In this study, we first used SELDI-TOF-MS technology to screen potential protein patterns specific to ALL, then purified the candidate protein biomarker peaks by HPLC and identified them by LC-MS/MS.
Patients, controls and serum samples
Age and sexual distribution of all study subjects in the SELDI-TOF-MS experiments
ALL patients (M*/F**)
Healthy controls (M/F)
AML patients (M/F)
SELDI-TOF-MS analysis of serum protein profiles
Protein profiling of serum samples was determined by SELDI-TOF-MS using the eight-spot format WCX2 (weak cation exchange) Proteinchip arrays (Ciphergen Biosystems, Fremont, CA, USA). Frozen serum samples were thawed on ice and spun at 10,000 rpm for 5 min at 4°C. Each serum sample (10 μL) was denatured by the addition of 20 μL of U9 buffer (9 M urea, 2% CHAPS, 50 mM Tris-HCl, 1% DTT, pH 9.0) and vortexed at 4°C for 30 min. Each sample was then diluted in 108 μL of low-stringency buffer (0.1 M sodium acetate, pH 4.0). At this point, 100 μL of each diluted serum sample were ready to hybridize with WCX2 Proteinchip arrays. The samples were held by a bioprocessor (Ciphergen Biosystems) and preactivated twice with 150 μL low stringency buffer at room temperature for 5 min. The diluted serum sample was allowed to react with the surface of the WCX2 chip for 60 min at room temperature. Each spot was then washed three times with appropriate buffers of various pHs and ionic strengths to eliminate non-adsorbed proteins. After drying the array surface in the air, 1 μL of saturated sinapinic acid (SA) matrix in 50% ACN and 0.5% TFA was applied and allowed to dry. MS analysis was performed on a PBS-II ProteinChip reader (Ciphergen Biosystems). Mass peak detection was analyzed using ProteinChip Biomarker Software version 3.1 (Ciphergen Biosystems). The mass spectra of the proteins were generated using an average of 90 laser shots at a laser intensity of 150–160 arbitrary units, and detector sensitivity was set at 8. For data acquisition of low-molecular weight proteins, the optimized detection mass range was set from 5 to 20 kDa for all study sample profiles. The m/z of each peak to be quantified (S/N ratio>5) was determined according to externally calibrated standards (Ciphergen Biosystems). The m/z sample peaks with more than 2000 m/z were normalized with Biomarker Wizard to compile all spectra and automatically detect quantified mass peaks.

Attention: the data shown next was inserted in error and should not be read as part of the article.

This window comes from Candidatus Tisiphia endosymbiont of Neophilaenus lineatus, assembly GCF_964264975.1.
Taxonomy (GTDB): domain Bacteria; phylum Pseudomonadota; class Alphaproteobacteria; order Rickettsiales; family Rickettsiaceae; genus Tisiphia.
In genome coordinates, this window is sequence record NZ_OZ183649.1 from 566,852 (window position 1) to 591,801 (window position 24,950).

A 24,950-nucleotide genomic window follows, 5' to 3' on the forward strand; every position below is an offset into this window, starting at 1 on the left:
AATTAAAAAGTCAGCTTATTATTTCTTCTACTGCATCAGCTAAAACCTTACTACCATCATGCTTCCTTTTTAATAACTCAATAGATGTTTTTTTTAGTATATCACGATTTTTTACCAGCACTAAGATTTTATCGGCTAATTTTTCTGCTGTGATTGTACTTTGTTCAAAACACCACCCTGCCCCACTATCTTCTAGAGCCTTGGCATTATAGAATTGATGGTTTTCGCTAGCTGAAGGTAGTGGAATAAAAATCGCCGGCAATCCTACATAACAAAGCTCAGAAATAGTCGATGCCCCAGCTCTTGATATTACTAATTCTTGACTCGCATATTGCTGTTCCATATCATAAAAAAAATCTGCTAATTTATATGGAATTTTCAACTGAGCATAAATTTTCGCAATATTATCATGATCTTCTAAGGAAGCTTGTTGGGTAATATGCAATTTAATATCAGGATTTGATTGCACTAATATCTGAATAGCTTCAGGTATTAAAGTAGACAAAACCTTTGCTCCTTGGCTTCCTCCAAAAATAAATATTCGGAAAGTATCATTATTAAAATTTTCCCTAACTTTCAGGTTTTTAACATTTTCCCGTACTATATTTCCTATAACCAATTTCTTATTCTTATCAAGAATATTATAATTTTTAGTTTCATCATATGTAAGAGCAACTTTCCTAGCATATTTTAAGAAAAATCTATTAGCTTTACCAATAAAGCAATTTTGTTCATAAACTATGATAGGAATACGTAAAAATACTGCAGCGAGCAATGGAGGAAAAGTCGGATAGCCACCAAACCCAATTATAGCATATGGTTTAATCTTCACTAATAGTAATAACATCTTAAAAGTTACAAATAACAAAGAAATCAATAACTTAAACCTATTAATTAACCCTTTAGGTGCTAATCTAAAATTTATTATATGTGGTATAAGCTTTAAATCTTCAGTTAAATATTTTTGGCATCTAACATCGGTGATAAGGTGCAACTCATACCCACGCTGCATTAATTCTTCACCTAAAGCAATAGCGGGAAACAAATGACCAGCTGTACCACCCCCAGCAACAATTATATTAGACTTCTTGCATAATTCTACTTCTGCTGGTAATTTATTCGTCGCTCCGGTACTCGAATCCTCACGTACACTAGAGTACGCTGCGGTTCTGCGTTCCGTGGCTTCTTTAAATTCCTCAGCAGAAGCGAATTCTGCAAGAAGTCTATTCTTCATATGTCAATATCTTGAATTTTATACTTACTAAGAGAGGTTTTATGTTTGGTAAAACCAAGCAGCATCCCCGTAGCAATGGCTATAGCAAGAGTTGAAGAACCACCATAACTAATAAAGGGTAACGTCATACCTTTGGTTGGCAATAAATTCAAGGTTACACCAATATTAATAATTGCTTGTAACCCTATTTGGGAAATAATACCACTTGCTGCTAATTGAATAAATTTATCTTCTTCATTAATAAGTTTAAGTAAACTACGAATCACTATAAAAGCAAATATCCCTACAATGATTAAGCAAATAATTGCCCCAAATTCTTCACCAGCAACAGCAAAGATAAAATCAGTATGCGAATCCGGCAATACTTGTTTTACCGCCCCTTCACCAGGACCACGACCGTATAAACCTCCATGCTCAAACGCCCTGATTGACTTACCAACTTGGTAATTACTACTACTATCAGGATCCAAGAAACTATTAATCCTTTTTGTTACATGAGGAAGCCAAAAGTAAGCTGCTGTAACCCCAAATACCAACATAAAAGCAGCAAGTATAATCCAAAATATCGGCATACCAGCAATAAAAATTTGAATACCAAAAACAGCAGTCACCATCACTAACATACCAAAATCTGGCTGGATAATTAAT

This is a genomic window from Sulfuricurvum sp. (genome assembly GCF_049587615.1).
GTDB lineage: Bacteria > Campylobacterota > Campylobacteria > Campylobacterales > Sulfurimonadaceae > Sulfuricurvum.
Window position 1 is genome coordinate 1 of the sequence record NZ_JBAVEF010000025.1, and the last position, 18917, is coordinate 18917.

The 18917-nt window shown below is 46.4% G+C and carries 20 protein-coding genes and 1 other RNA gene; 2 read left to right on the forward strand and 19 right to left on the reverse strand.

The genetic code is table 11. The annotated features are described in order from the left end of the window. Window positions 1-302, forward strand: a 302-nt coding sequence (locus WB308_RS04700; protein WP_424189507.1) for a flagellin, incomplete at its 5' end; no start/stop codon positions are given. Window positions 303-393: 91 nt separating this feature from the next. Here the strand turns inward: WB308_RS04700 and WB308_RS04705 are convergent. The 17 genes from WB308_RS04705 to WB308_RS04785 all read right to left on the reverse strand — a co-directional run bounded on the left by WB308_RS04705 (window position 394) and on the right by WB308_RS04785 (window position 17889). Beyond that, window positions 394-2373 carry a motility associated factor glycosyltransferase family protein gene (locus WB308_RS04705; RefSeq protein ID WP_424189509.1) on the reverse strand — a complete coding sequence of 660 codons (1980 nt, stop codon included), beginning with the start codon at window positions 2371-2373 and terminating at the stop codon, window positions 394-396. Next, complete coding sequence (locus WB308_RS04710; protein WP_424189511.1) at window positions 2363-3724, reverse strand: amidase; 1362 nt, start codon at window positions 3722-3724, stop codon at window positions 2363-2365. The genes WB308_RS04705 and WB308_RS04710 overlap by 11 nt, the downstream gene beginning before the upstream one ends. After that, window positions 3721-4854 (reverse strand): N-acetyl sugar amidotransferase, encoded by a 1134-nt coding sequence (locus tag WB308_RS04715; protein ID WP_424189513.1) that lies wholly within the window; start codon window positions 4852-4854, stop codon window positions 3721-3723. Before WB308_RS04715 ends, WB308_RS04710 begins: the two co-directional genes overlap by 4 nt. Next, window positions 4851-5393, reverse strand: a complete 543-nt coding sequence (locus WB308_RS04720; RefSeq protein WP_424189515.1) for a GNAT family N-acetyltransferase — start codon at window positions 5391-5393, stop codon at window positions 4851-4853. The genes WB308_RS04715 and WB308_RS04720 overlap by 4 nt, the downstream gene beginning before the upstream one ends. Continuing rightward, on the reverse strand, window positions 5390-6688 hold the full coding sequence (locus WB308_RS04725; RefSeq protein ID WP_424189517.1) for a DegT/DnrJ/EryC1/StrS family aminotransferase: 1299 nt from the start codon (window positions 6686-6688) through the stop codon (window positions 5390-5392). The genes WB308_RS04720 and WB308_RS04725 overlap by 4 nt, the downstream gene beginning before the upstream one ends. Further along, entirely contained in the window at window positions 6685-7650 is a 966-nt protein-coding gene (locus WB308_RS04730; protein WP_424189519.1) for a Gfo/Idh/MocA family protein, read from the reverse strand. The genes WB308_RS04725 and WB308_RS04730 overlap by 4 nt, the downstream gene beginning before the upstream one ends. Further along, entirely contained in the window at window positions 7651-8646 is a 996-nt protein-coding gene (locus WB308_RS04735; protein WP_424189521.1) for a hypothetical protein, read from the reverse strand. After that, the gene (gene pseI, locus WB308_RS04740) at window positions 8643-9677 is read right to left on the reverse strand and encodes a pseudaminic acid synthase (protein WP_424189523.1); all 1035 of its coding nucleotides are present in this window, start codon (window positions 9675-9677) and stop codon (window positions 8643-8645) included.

Bioinformatics and biostatistics
Serum samples were split into two groups, the training set or test set. Forty-five samples from ALL patients and 34 healthy controls were randomly selected for training sample set. To evaluate the accuracy and validity of the classification tree, 49 samples of ALL patients and 50 controls (20 healthy children and 30 patients with pediatric AML) were selected for the test set (Table 1).
The profiling spectra of serum samples from the training set were normalized using total ion current normalization by Ciphergen's ProteinChip Software (version 3.1). Peak labeling was performed by the Biomarker Wizard feature of the software. A two-sample t-test was used to compare mean normalized intensities between the case and control groups. The p value was set at 0.05 to be statistically significant. The intensities of selected peaks were then transferred to Biomarker Pattern Software (BPS) to construct the classification tree of ALL. Briefly, the intensities of the selected peaks were submitted to BPS as a 'Root note'. Based on peak intensity, a threshold was determined by BPS to classify the root node into two child nodes. If the peak intensity of a blind sample was lower than or equal to the threshold, this peak would be labeled as "left-side child node." Peak intensities higher than the threshold would be marked as "right-side child node." After rounds of decision making, the training set was found to be discriminatory with the least error.
All of the protein peak intensities of samples in the test set were evaluated by BPS using the classification model. The ALL and control samples were then discriminated based on their proteomic profile characteristics. The sensitivity was defined as the probability of predicting ALL cases, and the specificity was defined as the probability of predicting control samples. A positive predictive value reflected the probability of ALL if a test result was positive.
Serum samples from both healthy controls and ALL patients were selected for the purification of the four candidate protein biomarkers. The serum sample was mixed with U9 buffer (1:2, v/v) and incubated for 30 min at room temperature. The sample was then diluted in 5 mL of WCX binding buffer (50 mM NaAc, pH 4.0) and loaded to the CM Ceramic Hyper D WCX SPE column (6 × 10 mm, Pall Life science, USA). After washing with 2 mL of WCX binding buffer, the column was eluted with 5 mL of eluting buffer (2 M NaCl, 50 mM NaAc, pH 4.0) at a flow rate of 0.5 mL/min. The eluted fraction was further purified using HPLC.